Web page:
All in all, this team – The Bears – suck big time.  Like the original, after a series of grueling and demoralizing losses, the team begins to turn their season around and end up in a championship match playing the unbeatable Yankees, coached by the irrepressibly smug and obnoxiously narcissistic Roy Bullock, played effectively by Greg Kinnear.  He is actually more of a offensive and vile persona than Buttermaker in the sense that he wears a tainted mask of being all about the love of the game when he actually is a militaristic task master who is not above shoving one of his own players – in one case, his son – down to the ground in the middle of a game with all spectators watching.  At least Buttermaker is realistic in his outlook on baseball with the kids (“The game is not gonna love ya back.  It’s kind of like dating a German Chick”).  Needless to say, Buttermaker turns the team around, takes them to the big game, and if you connect the dots, cross all of the t’s and dot the i’s, and you’ll see exactly where this film is headed, even if you’ve never seen the original. 

Again, this film’s only saving grace is Thornton, who occupies most of its central and big laughs.  For everything he says that garners a huge chuckle, there is about five other moments in the film that seem painfully forced and try too hard to make us laugh.  Buttermaker is the least favourable choice to coach a little league team and would most likely send parents into panic attacks of worry and regret if they stood by to see his antics.  As far as I know, he is the only little league coach to take his kids to a celebratory supper at Hooter’s in order to drink, eat, and sing along to the lyrics of "Cocaine".  He also has utilized a somewhat unfavorable sponsor for his team (in this case, a strip club) and has their logo plastered on the kids’ jerseys. 

He also takes great pains to expound on the nobility of lying to one’s parents, not to mention that he enjoys taking all of them to work at his day job as an exterminator.  When two kids start spraying each other with insecticide after a dispute, he dryly tells them, “Hey, knock it off, this stuff’s expensive.”  Even when the film goes down a fairly pedestrian path, there is always the wise talking, irreverent curse machine that is Buttermaker that always takes great pride in being an unpleasant an odious simpleton and goofball.  But hey, maybe he does care for the kids in the long run.  Besides, he once tells them all, “If you get hurt, they can sue my ass so hard, they'll start garnishing my turds.”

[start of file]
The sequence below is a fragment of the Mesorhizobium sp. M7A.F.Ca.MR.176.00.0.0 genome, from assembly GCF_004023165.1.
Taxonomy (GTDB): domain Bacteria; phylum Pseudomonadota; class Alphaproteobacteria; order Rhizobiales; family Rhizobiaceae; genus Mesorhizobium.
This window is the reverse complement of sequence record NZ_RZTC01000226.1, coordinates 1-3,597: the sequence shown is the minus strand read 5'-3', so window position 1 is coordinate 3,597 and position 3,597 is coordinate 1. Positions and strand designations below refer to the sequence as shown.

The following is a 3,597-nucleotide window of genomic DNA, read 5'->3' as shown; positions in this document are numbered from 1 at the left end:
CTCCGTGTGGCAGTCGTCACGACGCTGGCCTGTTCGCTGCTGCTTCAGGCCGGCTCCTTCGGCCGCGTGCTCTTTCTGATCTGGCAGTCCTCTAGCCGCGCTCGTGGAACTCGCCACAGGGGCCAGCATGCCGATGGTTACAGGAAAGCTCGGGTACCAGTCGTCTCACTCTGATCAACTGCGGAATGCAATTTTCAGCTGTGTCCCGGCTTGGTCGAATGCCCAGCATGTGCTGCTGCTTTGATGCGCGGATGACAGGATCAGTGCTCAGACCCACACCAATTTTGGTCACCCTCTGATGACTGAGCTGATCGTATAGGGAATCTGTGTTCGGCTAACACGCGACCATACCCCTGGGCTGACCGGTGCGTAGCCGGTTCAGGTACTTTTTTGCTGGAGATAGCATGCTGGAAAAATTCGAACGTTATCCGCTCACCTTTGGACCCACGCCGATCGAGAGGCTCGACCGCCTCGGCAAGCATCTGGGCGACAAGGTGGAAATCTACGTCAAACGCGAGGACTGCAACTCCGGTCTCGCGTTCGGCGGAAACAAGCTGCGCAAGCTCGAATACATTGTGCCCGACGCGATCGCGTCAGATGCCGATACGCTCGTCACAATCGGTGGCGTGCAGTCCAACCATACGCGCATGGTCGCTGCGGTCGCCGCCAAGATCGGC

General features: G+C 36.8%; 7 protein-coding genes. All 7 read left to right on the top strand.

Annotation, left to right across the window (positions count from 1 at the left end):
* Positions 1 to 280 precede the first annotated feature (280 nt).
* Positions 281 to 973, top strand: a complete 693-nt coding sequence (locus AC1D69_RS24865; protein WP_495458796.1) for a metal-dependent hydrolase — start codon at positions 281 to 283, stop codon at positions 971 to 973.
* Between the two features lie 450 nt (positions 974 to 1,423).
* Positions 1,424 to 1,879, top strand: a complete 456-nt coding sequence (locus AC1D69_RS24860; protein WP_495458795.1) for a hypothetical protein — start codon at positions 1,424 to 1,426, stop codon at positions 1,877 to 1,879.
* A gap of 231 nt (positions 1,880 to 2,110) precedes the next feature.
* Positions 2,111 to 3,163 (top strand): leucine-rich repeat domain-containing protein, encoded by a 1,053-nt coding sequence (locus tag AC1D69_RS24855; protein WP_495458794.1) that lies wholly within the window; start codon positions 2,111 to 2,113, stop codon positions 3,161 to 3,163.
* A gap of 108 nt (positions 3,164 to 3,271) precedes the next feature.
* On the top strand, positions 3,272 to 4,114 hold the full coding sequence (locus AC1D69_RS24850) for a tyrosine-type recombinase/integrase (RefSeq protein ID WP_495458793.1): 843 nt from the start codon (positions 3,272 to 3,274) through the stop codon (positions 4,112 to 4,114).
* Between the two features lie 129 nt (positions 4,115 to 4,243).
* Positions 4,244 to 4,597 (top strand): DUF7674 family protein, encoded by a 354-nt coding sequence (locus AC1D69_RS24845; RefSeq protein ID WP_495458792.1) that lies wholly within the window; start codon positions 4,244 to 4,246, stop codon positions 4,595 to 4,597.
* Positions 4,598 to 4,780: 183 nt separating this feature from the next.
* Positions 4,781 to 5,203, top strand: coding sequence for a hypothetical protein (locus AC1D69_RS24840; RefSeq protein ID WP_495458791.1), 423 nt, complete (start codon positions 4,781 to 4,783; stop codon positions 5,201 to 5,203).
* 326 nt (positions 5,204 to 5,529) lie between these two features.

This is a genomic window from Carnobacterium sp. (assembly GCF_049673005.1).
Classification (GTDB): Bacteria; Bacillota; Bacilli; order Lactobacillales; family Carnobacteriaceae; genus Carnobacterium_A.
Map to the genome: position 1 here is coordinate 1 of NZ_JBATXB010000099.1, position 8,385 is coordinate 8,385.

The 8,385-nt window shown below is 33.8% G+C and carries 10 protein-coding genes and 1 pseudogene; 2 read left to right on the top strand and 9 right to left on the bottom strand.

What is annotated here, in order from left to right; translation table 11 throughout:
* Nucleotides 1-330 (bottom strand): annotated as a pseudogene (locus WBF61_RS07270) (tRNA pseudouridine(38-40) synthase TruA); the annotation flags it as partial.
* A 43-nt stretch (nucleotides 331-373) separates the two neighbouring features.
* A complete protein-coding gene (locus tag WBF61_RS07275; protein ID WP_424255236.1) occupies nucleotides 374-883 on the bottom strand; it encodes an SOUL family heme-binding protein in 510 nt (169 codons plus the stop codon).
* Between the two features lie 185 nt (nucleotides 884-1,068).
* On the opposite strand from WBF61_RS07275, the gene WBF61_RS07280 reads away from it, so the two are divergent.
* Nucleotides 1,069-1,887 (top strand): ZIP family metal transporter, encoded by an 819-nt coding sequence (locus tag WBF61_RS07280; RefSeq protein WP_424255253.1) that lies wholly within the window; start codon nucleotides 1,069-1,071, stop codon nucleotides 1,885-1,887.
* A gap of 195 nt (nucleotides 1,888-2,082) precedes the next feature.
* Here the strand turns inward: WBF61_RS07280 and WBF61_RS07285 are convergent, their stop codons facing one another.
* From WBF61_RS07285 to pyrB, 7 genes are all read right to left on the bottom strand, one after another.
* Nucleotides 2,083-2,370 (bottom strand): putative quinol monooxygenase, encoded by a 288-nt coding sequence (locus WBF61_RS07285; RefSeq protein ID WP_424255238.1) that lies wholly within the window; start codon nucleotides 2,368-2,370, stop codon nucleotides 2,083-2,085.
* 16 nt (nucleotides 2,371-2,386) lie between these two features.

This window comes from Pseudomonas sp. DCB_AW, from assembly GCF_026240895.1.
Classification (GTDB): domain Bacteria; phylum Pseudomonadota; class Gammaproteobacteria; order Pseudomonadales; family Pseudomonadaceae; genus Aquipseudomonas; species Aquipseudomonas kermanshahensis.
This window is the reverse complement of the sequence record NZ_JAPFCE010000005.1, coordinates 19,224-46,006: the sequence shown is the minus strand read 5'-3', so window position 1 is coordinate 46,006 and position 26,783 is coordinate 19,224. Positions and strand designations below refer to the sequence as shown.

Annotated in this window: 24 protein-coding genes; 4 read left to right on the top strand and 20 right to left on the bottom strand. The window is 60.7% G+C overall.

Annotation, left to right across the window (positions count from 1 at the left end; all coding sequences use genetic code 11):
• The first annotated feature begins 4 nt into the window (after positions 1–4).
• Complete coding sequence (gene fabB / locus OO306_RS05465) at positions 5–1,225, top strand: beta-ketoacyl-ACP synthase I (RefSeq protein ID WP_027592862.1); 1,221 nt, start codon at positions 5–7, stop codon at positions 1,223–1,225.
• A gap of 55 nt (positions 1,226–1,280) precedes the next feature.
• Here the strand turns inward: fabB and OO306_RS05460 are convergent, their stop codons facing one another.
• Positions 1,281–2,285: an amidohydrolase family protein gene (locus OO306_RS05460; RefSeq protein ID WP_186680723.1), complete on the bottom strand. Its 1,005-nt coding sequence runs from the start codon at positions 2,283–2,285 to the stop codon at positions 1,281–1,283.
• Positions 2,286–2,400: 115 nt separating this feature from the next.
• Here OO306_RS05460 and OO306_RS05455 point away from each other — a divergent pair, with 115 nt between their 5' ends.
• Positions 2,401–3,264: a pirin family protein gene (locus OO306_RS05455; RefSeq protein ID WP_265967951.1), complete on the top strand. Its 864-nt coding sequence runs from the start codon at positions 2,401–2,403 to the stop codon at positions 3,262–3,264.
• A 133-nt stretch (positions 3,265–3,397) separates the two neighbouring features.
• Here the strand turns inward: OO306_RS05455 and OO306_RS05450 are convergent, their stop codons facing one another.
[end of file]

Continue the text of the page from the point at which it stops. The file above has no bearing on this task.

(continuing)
I am at a bit of a loss as to where to go with this review.  If you’ve seen THE BAD NEWS BEARS then there is no real reason whatsoever to see Richard Linklater’s BAD NEWS BEARS, a film that basks in a glow of irrelevancy like it was some sort of virtuous characteristic.  I guess that on it’s basic levels it’s a good comedy with some genuine laughs, some of them being of the more shocking variety (this film is very appropriately rated PG-13, as is definitely not something to be taking a very young child to see).  Billy Bob Thornton makes for an efficient purveyor of sleaze and self-deplorable behaviour and all of his scenes sparkle with an entertaining level of raunchy tastelessness.  

Yet, beyond Thornton, there is nothing more to recommend this film on.  In the annals of great remakes, this one is a paint-by numbers variety and by the time the film faded to black and the credits rolled by I felt a bit cheated and let down.  Here is a filmmaker that has made some of my favorite films of the last 15 years and now he seems fulfilled by (or reduced to…take your pick) slumming around in the second-rate, run of the mill, and superfluous waters that is BAD NEWS BEARS.  Why pay for the milk if you can get the cow for free?  Metaphors aside, rent the original, watch it in the comfy confines of your home, and skip this remake that was bad news from the beginning.